Is your inner gardener frustrated by the muted shades of winter gloom? As a gardener, color is both form and reason, and the restricted hues of the seasonal slumber can indeed try the patience of an artist dependent on the landscape’s natural palate. It is during these final days of winter that I find solace in Nature’s ingenious design for pre-packaged flowers, the bulb.
These final weeks of vernal anticipation I live vicariously through gardening catalogs replete with seductive imagery of endless bulb varieties, and the knowledge that tulips, hyacinth and crocus from past planting efforts will soon appear in full, predictable splendor.
My continuing love affair with bulb cultivation fuels a yearly reconnaissance for new industry offerings to inspire, while providing the perfect antidote for the late winter doldrums.
Bulbs are an amazingly easy choice for the garden and the sure-fire way to make any gardener look accomplished regardless of experience. One of their better qualities is that they provide a show of color from summer’s beginning into the far reaches of hot August days.
Summer bulb classifications fall into rhizome crops such as canna and agapanthus. Tubers, which include begonias, dahlias and caladiums, are another category. The ‘true summer bulbs’ are Asiatic and Oriental lilies, in addition to corms like crocosmia and gladiolus.
As with anything we place in our gardens, be sure to choose the optimum location and ideal conditions needed prior to planting.
When choosing an area, cross-reference by checking the bulbs label that provides planting instructions. This is key to any bulbs success, as the directions furnished take into account the specialized needs of each variety.
A common denominator I have identified over my years of growing bulbs is the need for rich, well-drained soil with a substantial quantity of compost/hummus. Clay soil retains too much water, which will eventually rot the bulb, tuber, or corm. Be sure to water well once planted and keep the area weed free.
If you are a novice to planting bulbs, it is essential to place the bulb properly in the hole at the required and recommended depth. Be sure to plant roots side down, and pointed side up. If unable to tell which is top or bottom of bulb, corm or tuber, check for dried roots first; that is always the bottom.
As with many tubers that have the shape of a cup, the concave side is usually the top. Some bulbs when purchased have already begun new growth, which can act as an indicator revealing which is top or bottom.
For a dynamic quick-start, I furnish my bulbs with a handful of organic powdered bulb food in each hole prior to their final placement. This nutrition ensures beautiful vegetative growth and glorious flowers.
Recently I purchased a bag of 75 gladiolus that I’ll be putting in the ground as soon as the soil warms and the threat of frost has passed. When reaching maturation, the fully-grown height of these beauties is expected to be 48-60 inches tall. The recommended hole depth is 8 inches.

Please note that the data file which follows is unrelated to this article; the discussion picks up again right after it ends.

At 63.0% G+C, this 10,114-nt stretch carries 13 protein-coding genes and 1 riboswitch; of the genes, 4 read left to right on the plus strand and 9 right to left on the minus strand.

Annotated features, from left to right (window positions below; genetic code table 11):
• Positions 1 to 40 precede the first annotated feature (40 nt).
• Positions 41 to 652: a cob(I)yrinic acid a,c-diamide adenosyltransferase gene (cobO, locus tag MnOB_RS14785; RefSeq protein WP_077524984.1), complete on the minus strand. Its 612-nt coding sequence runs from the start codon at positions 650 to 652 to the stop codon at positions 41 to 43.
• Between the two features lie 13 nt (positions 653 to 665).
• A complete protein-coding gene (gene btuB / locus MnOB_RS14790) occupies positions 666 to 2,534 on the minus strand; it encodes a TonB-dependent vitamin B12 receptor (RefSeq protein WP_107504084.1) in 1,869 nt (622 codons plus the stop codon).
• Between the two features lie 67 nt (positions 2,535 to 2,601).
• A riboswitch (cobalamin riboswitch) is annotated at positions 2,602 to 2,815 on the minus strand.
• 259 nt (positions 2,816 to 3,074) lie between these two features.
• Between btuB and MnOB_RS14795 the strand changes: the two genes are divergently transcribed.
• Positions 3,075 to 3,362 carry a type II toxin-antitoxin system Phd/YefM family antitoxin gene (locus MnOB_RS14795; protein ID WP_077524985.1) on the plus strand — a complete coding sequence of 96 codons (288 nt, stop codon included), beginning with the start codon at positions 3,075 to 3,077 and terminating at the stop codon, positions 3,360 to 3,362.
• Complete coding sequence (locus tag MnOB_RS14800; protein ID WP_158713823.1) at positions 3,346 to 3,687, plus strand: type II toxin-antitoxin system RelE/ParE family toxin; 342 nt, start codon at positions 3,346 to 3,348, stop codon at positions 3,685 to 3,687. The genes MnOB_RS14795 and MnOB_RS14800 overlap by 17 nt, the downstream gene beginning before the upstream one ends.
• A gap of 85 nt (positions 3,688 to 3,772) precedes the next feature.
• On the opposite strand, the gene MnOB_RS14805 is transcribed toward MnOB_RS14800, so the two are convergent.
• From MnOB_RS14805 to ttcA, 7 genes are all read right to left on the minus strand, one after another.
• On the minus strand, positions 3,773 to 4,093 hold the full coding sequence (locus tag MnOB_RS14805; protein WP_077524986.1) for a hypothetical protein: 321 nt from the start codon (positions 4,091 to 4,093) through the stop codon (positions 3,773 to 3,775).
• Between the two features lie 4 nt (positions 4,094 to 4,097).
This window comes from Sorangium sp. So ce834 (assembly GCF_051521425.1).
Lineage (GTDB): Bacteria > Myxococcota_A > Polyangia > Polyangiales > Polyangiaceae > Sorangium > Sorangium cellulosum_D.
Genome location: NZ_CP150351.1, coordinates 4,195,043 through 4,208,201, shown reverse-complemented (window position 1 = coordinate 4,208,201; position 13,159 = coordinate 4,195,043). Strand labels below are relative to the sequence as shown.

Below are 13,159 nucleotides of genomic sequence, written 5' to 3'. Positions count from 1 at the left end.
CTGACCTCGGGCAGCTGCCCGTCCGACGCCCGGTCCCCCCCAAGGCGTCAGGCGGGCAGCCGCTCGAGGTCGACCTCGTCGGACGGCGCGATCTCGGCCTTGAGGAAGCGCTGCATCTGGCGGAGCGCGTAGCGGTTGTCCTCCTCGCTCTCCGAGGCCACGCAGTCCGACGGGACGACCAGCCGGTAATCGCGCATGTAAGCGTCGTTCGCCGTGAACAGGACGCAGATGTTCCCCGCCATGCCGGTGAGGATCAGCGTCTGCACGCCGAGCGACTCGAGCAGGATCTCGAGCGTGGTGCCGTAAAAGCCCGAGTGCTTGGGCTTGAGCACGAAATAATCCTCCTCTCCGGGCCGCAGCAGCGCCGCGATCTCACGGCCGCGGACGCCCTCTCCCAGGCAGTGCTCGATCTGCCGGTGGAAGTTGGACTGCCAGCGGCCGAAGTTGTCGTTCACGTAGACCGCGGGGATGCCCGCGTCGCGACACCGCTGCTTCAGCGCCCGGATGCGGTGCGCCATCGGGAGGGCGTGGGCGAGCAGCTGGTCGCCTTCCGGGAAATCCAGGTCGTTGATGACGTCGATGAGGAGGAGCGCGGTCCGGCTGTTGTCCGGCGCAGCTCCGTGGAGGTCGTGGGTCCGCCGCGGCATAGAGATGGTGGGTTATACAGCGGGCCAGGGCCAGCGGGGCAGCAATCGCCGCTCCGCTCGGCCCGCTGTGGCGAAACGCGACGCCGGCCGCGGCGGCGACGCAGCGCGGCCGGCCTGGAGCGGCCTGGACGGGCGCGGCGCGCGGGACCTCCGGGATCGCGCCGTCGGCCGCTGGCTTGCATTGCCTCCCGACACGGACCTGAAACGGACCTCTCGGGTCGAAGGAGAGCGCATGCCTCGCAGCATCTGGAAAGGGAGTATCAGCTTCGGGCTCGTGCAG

Due to the extent of size, providing staking at the time of planting is suggested. This provides support for future growth and avoids injury to the bulb later on. Just place a stake in the hole next to the bulb at the time of planting and backfill, covering both bulb and stake together.
As with any bulb, planting in masses, or clusters, is much more appealing in contrast to straight lines, stretched out with a sparse appearance. Another option is to use decorative pots, placing and planting several together for additional eye appeal. However, be cognizant that they will multiply after blooming in a single season and should be divided and repotted prior to the next growth cycle, with additional soil and nutrients requirements.
In our coastal climate, the bulbs typically return year after year as perennials, unless the bulb is considered tropical. Tropical bulbs such as the Alocasia/Colocasia (elephant ear) typically will survive if brought indoors in a greenhouse-like setting during the winter months. I’ve had great success with tropical bulbs and plants by housing them at the first onset of cold temperatures in the fall.
General planting tips
Plant summer bulbs in spring after the ground has thawed and the danger of frost has passed.
After the flowering season, allow foliage to die back naturally, then remove and cut back to promote next years growth.
Bulbs and plants may sprout in the package, which is harmless to the bulb. Do not remove sprout when planting.
Plant in clusters for maximum impact.
An additional plus when planting bulbs is that many are considered deer resistant. When waging a battle in your garden with those pesky eaters it’s comforting to know we can still have color in our yard despite their voracious presence.
Bulbs are truly the gift that continues to bless; they are self-multiplying, exceed each successive year with increasing beauty and allow success at any level of gardening expertise. So, what are you waiting for?
“Bulbs need so little and give back so much. They start off homely, even ugly, and return transformed” — Lauren Springer Ogden